Community Engagement volunteers are always happy to lend a hand at special DMA programs including Late Night and Membership events. They are truly one of our most flexible groups!

The Teen Advisory Council is always thinking of innovative new ideas to involve the community and recently launched the Disconnect to Reconnect teen night. We are also looking forward to welcoming a new group of Teen Ambassadors who will join us this summer.

Thank you so much to all of our wonderful and amazing volunteers! You all help make our programs a reality and we sincerely appreciate your ongoing generosity and support. If you are interested in becoming a DMA volunteer, please visit the Volunteer page or email volunteers@dma.org.

Andi Orkin
Volunteer Coordinator for Programming

Volunteer Spotlight: DMA Docents & Mesquite Week

Here at the DMA, you might notice both staff and our amazing DMA docents breathing a sigh of relief. Last week we successfully wrapped up Mesquite Week, one of our most challenging and significant partnerships of the year.

Mesquite Week was started in 1985 by Dr. William Hooper, the arts coordinator for the Mesquite Independent School District. Inspired by MISD’s tradition of offering students an opportunity to visit the symphony and the opera, Dr. Hooper hoped to establish an annual visit to the DMA. However, the DMA had just moved to the new downtown building—folks were wary about too many kids, too much of a time commitment, and not enough docents. Susan Cueller, the Head Docent at the time, took up the challenge of writing the teaching materials, coordinating a schedule, and overseeing the tours. Interestingly, Mesquite Week was the first time we provided pre-visit materials for teachers to build into their lesson plans. The partnership was very successful the first year, and MISD and the DMA have been coordinating to plan trips ever since.

This year we served all of MISD’s 6th grade students and the 8th grade visual arts students. That’s a staggering 2,740 students in six days–wow!

We sat down with Susan Cuellar and Joanie Smith, who currently shares Head Docent responsibilities with Jane Sibley, to chat about Mesquite Week and their experience as DMA docents.

 

 

Thanks to the DMA docents, we’re able to pull off ambitious programs like Mesquite Week and offer thousands of students guided tours of the Museum each year. With Thanksgiving right around the corner, we’re reminded of how grateful we are for our volunteers who share their time and passion for art so generously, and I’m sure 2,740 MISD students would agree.

Lindsay O’Connor
Manager of Docent and Teacher Programs

Angela Medrano
McDermott Intern for Gallery and Community Teaching

Friday Photos: 2015-2016 School Tours

It’s hard to believe K-12 visits for 2015-2016 school year wrapped up last Friday! We’ve had a busy year here at the DMA welcoming visitors of all ages, leading tours, and helping them make meaningful connections with works of art. Now it’s time to take a look back on all we’ve accomplished!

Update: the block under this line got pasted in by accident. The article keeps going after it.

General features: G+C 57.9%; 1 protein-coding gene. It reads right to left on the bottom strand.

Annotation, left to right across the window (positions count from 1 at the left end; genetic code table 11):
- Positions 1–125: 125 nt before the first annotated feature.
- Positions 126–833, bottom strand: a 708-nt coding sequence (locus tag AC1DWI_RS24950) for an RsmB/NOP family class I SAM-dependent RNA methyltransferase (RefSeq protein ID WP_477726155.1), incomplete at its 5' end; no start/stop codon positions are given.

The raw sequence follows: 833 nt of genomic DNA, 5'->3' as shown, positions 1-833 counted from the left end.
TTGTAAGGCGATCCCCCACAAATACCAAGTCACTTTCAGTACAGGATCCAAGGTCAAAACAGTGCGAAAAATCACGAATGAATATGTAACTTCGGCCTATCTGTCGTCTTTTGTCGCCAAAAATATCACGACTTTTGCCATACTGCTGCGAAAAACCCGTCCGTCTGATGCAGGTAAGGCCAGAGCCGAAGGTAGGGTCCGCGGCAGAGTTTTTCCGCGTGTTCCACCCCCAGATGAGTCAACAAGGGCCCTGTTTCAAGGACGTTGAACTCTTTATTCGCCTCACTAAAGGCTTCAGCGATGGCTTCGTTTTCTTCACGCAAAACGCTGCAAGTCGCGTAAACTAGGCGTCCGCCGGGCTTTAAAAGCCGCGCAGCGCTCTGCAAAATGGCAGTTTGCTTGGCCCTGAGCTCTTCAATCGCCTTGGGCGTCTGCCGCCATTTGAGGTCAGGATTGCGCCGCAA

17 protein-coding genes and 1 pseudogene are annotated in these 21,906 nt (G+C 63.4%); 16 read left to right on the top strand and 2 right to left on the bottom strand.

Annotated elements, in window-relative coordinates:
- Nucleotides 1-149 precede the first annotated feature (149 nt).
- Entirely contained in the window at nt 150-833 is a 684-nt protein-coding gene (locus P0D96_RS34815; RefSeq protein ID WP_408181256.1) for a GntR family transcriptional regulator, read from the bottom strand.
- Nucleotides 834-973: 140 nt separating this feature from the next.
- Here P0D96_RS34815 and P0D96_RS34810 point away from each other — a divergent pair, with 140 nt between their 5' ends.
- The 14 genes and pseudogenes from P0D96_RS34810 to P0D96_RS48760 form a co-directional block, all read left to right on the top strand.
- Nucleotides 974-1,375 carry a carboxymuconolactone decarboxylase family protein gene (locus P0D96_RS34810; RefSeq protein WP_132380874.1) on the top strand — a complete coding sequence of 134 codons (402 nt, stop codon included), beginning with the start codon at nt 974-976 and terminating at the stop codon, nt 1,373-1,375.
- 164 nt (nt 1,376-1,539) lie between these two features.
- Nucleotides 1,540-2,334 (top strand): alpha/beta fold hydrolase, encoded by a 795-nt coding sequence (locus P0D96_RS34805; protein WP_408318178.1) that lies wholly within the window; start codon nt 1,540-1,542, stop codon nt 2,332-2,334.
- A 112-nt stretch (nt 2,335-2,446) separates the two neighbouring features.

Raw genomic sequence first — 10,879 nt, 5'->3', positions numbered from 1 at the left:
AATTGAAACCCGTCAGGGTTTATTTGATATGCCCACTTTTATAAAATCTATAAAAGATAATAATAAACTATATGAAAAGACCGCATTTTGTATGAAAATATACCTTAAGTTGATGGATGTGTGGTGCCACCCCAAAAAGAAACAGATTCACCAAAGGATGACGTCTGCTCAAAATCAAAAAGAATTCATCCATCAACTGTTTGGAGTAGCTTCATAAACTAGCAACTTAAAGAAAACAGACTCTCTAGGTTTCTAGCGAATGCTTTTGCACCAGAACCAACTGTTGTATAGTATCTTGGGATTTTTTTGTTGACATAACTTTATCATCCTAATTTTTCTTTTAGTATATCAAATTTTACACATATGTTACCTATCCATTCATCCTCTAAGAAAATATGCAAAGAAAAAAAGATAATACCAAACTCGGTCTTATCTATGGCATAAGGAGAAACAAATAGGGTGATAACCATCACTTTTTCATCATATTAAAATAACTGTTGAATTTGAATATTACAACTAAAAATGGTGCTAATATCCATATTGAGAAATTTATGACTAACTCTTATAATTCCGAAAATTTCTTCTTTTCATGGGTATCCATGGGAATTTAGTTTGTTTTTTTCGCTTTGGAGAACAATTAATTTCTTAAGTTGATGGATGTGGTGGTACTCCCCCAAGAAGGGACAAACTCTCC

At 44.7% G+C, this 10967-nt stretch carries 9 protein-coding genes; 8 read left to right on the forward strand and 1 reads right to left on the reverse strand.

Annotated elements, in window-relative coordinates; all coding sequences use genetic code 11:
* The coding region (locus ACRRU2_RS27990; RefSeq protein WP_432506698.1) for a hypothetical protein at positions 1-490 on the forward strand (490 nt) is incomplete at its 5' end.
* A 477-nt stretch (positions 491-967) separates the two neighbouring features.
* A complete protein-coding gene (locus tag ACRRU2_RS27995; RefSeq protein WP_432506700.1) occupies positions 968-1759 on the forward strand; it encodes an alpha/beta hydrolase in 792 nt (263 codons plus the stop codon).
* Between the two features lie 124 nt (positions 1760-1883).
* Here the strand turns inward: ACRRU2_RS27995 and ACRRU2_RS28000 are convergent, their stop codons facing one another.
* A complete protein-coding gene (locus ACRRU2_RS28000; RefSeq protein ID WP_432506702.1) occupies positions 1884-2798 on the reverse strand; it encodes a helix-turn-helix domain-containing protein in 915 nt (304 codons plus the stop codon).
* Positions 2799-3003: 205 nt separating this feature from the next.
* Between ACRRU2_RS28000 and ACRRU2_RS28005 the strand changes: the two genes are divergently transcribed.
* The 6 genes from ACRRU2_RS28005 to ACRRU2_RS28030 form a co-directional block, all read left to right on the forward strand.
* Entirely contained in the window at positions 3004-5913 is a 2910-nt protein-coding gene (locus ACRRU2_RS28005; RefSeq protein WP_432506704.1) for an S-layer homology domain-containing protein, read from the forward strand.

How many groups visited the Museum?

  • 1,227 Visits Scheduled
  • 711 Schools or Community Groups
  • 96 Independent School Districts from Texas, Oklahoma, Louisiana, and New Mexico

How many students received docent-guided tours?

  • 37,374 K-12 students
  • Approximately 2,698 hours discussing works of art with students!

How many students completed self-guided visits?

  • 12,275 K-12 students

What were the most popular tours?

  • A Looking Journey: 17,357 4th graders; 1,158 hours in the gallery
  • Arts of the Americas: 5,172 5th graders; 345 hours
  • Collection Highlights: 2,386 students; 160 hours
  • Recipes for Art: 545 K & 1st graders; 37 hours

How many visitors toured special exhibitions?

  • Inca: Conquests of the Andes: 888 students; 60 hours
  • International Pop: 1,312 students; 88 hours
  • Jackson Pollock: Blind Spots: 1,694 students; 113 hours
  • Irving Penn: Beyond Beauty: 370 students; 25 hours

What do our visitors say about their experience at the DMA?

“The students had a wonderful time, and they are already asking when we can visit again!” – Skyline High School, Dec. 6

“The docents were very knowledgeable (as has always been the case in the past three years that our school has been visiting). We thoroughly enjoyed it! Thank you again for providing this artistic experience in our Dallas community.”– Urban Park Elementary, Feb. 17

“Thank you so much for having such amazing people working with our kiddos! We LOVED the DMA! So grateful!”– Nathan Adams Elementary, March 10

“Our docent was so knowledgeable, enthusiastic, and great with my seniors. I love that I get to bring my kids to the DMA every year, and this year’s trip was made even better because of our docent. See you next year!”– John Horn High School, May 6

Thank you to all our volunteers, staff, and visitors for an amazing school year!

Lindsay O’Connor
Manager of Docent and Teacher Programs

Madeleine Fitzgerald
Audience Relations Coordinator

Teacher Resources: Full STEAM Ahead!

We’ve all heard about the  importance of STEM–science, technology, engineering, and math–to our education system in a technology-focused world, but what about the creative thinking that goes hand-in-hand with these subjects? With this in mind, the Rhode Island School of Design began a push to include art, transforming STEM to STEAM. As an educator, you can find many great STEAM resources here at the Dallas Museum of Art!